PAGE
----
The National Trust for Historic Preservation works to save America's historic places. Join us today to help protect the places that matter to you.

National Trust for Historic Preservation

National Trust for Historic Preservation

The National Trust for Historic Preservation, a privately funded non-profit organization, works to save America's historic places.

A Special Message from National Trust President Stephanie Meeks

Posted on: December 6th, 2012 by National Trust for Historic Preservation

 

Thanksgiving just passed, but we at the National Trust are still in a grateful mood -- grateful for historic places, for National Treasures, and for all the people who support our movement.

Our president Stephanie Meeks says it best:

Because of you, beloved buildings, landscapes, and communities all over the country are being preserved for future generations to experience and enjoy. We have designated these places as National Treasures because of their significance, the stories they tell, and the enriching experiences they offer. We are glad to have you standing with us as we continue this important work.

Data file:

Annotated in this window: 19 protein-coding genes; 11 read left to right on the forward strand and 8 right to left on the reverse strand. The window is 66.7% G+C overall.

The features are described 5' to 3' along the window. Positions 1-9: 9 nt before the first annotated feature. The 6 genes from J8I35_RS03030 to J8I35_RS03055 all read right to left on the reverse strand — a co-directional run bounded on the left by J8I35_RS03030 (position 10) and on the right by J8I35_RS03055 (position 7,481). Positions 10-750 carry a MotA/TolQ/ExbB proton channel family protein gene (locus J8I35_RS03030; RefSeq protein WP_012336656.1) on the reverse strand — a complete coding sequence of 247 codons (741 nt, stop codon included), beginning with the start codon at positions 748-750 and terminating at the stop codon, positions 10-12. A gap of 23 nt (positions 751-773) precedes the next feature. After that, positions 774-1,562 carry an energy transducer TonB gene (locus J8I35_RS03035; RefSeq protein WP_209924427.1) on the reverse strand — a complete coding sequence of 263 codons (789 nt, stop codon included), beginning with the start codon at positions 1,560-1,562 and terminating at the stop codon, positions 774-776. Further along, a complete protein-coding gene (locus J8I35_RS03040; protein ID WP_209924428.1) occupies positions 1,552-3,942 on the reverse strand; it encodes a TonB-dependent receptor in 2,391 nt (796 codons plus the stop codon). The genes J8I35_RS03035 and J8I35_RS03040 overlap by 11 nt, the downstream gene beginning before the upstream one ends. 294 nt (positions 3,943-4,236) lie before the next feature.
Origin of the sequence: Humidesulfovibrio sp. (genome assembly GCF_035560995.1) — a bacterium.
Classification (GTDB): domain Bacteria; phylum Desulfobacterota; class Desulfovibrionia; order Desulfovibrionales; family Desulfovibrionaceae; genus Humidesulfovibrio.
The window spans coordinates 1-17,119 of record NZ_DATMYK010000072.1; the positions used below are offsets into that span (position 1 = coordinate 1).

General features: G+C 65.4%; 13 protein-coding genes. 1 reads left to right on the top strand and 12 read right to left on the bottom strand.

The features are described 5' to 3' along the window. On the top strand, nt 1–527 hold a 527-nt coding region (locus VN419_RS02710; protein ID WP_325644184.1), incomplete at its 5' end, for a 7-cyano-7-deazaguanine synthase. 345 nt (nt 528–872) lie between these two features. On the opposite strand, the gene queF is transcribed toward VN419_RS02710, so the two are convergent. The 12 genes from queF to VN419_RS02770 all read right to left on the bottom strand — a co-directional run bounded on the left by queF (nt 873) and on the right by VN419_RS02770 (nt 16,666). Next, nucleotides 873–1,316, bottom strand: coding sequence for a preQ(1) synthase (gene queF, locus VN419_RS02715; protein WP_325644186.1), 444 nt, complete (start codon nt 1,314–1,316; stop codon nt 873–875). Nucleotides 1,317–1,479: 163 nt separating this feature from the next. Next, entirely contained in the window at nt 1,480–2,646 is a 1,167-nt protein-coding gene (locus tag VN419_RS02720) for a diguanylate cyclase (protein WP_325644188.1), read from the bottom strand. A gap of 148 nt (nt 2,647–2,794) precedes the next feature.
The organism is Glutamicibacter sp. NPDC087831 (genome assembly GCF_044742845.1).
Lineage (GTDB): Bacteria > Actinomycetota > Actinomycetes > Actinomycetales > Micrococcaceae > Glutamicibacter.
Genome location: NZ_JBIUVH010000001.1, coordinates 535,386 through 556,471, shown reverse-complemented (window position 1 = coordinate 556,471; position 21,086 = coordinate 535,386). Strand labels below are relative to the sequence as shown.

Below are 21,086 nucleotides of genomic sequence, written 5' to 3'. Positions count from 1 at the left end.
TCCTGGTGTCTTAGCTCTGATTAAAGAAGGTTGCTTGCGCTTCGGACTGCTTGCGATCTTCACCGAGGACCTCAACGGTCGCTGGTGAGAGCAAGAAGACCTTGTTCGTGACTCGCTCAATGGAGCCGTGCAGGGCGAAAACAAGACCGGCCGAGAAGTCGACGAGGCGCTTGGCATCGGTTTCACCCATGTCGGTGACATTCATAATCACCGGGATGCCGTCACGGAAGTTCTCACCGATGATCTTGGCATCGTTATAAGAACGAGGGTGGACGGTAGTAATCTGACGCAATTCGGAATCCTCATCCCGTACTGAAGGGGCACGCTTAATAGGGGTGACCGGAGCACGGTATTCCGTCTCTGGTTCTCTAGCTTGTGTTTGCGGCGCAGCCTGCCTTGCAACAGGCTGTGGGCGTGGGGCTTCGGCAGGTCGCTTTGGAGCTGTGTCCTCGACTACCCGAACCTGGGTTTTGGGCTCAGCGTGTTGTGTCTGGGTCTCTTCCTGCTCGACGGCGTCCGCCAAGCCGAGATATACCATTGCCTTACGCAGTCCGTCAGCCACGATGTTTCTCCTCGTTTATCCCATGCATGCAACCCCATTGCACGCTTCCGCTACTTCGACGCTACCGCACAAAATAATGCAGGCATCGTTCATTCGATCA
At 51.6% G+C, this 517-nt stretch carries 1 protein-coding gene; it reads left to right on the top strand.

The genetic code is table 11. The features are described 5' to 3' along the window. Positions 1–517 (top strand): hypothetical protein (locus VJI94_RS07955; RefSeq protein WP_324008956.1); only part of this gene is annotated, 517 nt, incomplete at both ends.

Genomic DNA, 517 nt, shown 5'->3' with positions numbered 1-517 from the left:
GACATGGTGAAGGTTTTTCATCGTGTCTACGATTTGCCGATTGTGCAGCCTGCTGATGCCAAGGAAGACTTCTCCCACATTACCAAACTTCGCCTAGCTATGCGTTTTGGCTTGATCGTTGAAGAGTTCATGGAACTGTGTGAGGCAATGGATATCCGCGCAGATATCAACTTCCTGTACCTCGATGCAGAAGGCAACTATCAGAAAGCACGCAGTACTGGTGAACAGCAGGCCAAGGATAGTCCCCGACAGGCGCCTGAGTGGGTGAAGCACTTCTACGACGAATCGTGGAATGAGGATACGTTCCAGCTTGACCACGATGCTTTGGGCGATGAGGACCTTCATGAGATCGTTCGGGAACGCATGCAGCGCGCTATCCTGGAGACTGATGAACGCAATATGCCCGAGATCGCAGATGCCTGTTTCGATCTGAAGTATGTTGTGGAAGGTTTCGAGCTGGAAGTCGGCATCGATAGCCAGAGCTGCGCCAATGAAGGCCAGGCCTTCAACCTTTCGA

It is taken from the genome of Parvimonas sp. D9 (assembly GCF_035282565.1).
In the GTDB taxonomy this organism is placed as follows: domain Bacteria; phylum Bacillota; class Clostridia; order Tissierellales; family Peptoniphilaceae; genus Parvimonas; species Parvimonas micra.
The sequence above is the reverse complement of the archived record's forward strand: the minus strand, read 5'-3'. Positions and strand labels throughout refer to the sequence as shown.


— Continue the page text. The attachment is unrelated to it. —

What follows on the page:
In this special video message, see for yourself all the great progress we've made this year, together:

Inspired to keep the good work going in 2013? Consider making a donation to help us advance our efforts saving America’s historic places. Thank you!

The National Trust for Historic Preservation works to save America's historic places. Join us today to help protect the places that matter to you.

National Trust for Historic Preservation

National Trust for Historic Preservation

The National Trust for Historic Preservation, a privately funded non-profit organization, works to save America's historic places.

Report from the Field: Sandy's Impact on Ellis Island

Posted on: November 30th, 2012 by National Trust for Historic Preservation 2 Comments